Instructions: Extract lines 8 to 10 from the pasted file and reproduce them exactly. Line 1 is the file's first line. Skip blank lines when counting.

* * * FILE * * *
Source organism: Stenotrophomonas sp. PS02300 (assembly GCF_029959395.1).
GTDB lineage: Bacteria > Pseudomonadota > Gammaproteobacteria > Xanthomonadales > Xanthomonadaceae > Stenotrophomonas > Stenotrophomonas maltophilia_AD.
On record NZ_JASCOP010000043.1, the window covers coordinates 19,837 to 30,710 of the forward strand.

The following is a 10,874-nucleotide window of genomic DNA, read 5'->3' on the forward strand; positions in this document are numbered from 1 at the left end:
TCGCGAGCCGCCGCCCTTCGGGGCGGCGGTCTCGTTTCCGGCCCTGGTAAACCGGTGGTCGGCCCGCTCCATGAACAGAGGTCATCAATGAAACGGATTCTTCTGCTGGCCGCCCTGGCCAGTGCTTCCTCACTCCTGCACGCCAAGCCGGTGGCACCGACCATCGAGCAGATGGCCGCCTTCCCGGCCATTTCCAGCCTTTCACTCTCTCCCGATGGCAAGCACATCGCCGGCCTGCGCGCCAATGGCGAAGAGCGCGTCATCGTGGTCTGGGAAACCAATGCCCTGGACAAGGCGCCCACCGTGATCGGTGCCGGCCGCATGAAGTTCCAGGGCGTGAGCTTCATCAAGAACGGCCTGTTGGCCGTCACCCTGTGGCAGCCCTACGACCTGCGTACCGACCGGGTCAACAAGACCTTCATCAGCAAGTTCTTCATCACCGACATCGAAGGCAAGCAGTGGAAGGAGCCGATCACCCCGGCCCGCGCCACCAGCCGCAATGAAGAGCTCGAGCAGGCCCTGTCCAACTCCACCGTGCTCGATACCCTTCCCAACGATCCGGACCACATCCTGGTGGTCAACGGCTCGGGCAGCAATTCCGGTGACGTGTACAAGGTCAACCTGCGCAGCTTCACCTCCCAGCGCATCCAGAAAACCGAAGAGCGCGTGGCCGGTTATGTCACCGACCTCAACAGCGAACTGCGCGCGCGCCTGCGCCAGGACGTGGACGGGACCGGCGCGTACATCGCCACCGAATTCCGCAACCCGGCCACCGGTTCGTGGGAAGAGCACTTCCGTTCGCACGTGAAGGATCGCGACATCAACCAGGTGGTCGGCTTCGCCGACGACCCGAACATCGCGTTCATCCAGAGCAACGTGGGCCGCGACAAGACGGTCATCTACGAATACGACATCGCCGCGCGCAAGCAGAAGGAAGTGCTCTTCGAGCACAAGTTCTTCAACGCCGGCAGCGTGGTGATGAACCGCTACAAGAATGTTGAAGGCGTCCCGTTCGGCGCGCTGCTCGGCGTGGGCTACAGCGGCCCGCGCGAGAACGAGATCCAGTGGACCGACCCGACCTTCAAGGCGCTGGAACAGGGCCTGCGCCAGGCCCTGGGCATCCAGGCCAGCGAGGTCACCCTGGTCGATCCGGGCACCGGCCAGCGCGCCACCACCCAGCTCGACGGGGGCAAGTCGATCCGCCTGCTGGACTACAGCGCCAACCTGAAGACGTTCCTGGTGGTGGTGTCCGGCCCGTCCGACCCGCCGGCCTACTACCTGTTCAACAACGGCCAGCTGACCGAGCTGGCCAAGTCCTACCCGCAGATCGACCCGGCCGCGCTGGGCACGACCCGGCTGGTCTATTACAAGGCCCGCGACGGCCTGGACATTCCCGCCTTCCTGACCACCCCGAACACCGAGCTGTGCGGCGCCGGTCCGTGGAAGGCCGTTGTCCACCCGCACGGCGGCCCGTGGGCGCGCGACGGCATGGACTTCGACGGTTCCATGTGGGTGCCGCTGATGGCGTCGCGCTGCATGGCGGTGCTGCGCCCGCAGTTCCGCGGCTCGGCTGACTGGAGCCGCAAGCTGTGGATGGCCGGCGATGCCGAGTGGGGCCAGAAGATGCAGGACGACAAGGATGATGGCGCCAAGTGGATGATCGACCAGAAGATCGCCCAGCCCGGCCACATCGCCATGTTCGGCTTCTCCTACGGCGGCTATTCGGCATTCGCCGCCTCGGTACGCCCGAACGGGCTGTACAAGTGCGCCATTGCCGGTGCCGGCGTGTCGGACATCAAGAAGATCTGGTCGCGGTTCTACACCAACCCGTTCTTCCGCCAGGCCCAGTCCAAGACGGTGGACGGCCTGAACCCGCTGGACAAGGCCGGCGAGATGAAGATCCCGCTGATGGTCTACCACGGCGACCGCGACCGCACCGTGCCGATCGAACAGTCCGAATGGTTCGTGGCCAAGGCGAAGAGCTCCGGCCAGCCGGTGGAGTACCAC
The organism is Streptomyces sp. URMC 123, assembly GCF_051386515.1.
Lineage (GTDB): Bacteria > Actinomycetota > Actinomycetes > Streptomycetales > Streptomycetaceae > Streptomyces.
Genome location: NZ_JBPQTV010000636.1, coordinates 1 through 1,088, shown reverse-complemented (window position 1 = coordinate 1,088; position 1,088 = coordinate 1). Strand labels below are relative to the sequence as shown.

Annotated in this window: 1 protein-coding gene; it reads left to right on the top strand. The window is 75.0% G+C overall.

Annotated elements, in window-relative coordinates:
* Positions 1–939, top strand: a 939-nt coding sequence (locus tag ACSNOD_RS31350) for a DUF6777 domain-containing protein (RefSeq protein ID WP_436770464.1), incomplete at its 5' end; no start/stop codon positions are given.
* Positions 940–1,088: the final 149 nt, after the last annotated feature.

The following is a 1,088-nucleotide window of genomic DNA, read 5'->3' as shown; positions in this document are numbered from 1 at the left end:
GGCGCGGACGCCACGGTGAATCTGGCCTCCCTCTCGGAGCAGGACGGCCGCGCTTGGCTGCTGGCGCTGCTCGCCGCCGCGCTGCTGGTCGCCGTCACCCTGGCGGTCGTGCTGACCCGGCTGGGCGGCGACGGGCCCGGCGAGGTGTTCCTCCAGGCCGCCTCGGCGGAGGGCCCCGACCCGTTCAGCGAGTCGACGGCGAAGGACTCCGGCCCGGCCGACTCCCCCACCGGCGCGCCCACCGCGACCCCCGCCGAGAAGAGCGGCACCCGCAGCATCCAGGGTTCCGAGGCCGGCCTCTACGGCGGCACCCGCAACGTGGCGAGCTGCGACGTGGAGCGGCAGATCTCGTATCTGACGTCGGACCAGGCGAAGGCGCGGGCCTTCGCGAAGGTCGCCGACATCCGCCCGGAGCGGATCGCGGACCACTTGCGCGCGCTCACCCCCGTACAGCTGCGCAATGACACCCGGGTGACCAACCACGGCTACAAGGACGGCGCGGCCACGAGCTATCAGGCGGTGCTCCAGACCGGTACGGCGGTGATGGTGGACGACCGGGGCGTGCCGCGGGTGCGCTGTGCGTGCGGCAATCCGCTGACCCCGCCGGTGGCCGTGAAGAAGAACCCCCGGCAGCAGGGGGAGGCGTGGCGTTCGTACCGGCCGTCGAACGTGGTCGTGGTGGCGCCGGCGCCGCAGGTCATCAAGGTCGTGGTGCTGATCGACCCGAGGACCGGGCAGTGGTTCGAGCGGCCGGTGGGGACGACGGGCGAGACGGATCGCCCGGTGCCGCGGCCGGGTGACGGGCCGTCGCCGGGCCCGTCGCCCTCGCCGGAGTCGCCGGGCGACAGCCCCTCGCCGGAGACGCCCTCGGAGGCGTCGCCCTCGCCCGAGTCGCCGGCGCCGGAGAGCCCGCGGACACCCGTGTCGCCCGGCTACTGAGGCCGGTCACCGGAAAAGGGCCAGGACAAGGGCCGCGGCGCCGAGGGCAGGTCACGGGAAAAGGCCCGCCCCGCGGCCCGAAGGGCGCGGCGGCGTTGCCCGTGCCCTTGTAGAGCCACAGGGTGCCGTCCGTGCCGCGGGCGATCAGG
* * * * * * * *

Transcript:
Genome location: NZ_JBPQTV010000636.1, coordinates 1 through 1,088, shown reverse-complemented (window position 1 = coordinate 1,088; position 1,088 = coordinate 1). Strand labels below are relative to the sequence as shown.

Annotated in this window: 1 protein-coding gene; it reads left to right on the top strand. The window is 75.0% G+C overall.

Annotated elements, in window-relative coordinates: